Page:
Canada reaches uranium trade deal with China
BEIJING (Reuters) - Canada has reached a deal with China that will make it easier for Cameco Corp (CCO.TO: Quote) and other Canadian uranium producers to sell nuclear fuel into the fastest-growing market for atomic power.
The trade deal, announced on Thursday during Prime Minister Stephen Harper's visit to China, allows Cameco - the largest publicly listed producer - to sell uranium from its Canadian projects into China. Details of the agreement were not provided.
"This agreement will help Canadian uranium companies to substantially increase exports to China, the world's fastest growing market for these products," Harper's office said in a statement.
China currently operates some 13 nuclear reactors, with a total nuclear power output of about 11 gigawatts. The Asian country, which has 27 reactors under construction, plans to boost output to 80 gigawatts by 2020.
By contrast, the United States has 104 nuclear reactors.
Construction of reactors in China is expected to outweigh the decommissioning of plants in Japan, where reactors were taken offline in the wake of the Fukushima disaster last March, and in Germany, where the Japanese disaster led to a policy shift away from nuclear power.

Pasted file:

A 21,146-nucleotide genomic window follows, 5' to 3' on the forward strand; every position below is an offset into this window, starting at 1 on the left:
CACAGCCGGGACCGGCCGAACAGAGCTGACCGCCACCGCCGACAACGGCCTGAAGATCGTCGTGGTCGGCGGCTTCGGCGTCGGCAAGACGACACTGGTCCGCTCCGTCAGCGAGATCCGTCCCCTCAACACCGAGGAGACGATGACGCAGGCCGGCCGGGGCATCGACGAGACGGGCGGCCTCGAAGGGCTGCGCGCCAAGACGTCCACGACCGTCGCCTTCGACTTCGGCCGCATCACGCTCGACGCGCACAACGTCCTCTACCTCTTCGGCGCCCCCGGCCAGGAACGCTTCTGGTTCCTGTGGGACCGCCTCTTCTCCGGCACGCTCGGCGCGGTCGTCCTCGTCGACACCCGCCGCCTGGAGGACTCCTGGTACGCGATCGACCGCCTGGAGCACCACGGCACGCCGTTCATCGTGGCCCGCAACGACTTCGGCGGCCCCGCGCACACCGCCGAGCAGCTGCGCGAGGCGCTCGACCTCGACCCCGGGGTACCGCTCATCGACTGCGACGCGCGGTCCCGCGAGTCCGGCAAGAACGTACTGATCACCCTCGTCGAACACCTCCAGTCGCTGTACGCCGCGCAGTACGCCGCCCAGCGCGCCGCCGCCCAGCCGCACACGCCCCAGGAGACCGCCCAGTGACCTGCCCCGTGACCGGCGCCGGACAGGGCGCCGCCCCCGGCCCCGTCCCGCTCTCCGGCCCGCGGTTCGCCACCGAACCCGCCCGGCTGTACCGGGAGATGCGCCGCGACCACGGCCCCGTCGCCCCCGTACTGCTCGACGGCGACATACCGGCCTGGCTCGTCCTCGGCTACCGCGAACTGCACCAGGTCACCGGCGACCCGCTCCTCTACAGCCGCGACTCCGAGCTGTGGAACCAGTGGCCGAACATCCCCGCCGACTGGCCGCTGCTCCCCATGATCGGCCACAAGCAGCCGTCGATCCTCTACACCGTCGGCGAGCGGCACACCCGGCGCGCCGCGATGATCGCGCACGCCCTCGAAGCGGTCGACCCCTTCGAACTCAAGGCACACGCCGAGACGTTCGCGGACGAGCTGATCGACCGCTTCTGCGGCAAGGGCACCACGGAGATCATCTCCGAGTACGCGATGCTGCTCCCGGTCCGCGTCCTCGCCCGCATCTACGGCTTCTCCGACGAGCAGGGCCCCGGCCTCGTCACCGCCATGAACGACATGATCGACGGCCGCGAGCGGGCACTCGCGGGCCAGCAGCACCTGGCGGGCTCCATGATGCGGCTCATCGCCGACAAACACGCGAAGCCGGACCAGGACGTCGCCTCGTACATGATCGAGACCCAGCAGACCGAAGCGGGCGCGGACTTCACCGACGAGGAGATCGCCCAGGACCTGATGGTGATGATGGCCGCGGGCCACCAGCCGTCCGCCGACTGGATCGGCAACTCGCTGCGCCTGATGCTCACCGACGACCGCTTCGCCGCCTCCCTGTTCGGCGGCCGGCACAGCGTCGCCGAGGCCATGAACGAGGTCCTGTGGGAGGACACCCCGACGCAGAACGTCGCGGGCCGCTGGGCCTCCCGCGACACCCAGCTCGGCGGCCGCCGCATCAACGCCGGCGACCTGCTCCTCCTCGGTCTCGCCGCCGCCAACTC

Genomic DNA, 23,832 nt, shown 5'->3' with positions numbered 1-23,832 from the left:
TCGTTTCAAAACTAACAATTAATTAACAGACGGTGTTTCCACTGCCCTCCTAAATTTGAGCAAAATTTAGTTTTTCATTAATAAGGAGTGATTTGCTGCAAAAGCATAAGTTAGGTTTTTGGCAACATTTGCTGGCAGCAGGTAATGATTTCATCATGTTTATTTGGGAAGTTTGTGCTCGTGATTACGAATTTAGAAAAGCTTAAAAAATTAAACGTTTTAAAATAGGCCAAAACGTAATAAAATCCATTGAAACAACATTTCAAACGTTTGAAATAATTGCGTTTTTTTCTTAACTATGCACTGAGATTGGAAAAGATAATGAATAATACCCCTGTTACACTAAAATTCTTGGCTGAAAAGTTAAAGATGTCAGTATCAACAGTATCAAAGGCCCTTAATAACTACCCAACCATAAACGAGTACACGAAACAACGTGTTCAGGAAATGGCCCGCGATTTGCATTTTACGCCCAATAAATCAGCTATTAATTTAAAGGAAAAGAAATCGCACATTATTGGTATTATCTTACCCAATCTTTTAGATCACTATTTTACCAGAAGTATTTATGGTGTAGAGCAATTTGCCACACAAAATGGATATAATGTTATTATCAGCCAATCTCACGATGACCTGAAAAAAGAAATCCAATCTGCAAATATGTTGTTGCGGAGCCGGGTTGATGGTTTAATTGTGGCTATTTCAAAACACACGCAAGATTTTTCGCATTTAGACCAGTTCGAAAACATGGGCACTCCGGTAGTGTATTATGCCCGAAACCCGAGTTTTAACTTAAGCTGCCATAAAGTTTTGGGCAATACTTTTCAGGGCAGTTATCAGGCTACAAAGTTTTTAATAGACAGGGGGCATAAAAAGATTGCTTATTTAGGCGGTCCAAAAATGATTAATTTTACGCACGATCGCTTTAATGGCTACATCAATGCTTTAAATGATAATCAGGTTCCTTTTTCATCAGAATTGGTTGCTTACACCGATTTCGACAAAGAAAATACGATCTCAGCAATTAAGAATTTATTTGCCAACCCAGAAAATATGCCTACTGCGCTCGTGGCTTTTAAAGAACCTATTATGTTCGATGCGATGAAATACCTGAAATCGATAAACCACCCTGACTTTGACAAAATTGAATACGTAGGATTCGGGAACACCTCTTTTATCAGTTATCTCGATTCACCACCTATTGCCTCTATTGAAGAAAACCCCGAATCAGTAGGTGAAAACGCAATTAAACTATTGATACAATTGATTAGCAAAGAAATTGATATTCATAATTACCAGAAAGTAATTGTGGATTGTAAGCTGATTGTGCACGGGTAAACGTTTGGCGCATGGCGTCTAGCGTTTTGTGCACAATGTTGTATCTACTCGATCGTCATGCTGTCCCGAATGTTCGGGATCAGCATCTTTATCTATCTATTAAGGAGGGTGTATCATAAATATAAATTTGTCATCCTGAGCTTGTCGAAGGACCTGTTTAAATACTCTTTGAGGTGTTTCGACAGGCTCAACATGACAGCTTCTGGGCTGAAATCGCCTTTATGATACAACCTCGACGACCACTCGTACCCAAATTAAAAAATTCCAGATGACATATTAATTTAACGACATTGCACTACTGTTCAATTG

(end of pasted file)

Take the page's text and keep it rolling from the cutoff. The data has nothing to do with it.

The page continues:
In 2010, Cameco signed two deals with China to provide the country more than 50 million pounds of uranium over 15 years. Cameco has major uranium projects in Canada, the United States, Kazakhstan and Australia.
"We couldn't deliver Canadian uranium here until this agreement was signed so it opened the door for us to do that," said Chief Executive Tim Gitzel, who is part of a trade delegation visiting China this week with the Canadian prime minister.
Canada and China are working to finalize the text of the agreement and expect it to be completed within the next few months, according to the release.
Saskatoon, Saskatchewan-based Cameco, which will report its fourth-quarter earnings after market close on Thursday, plans to boost its uranium production to 40 million pounds a year by 2018.
(Reporting by Julie Gordon in Toronto and David Ljunggren in Beijing; Editing by Frank McGurty)
© Thomson Reuters 2017 All rights reserved.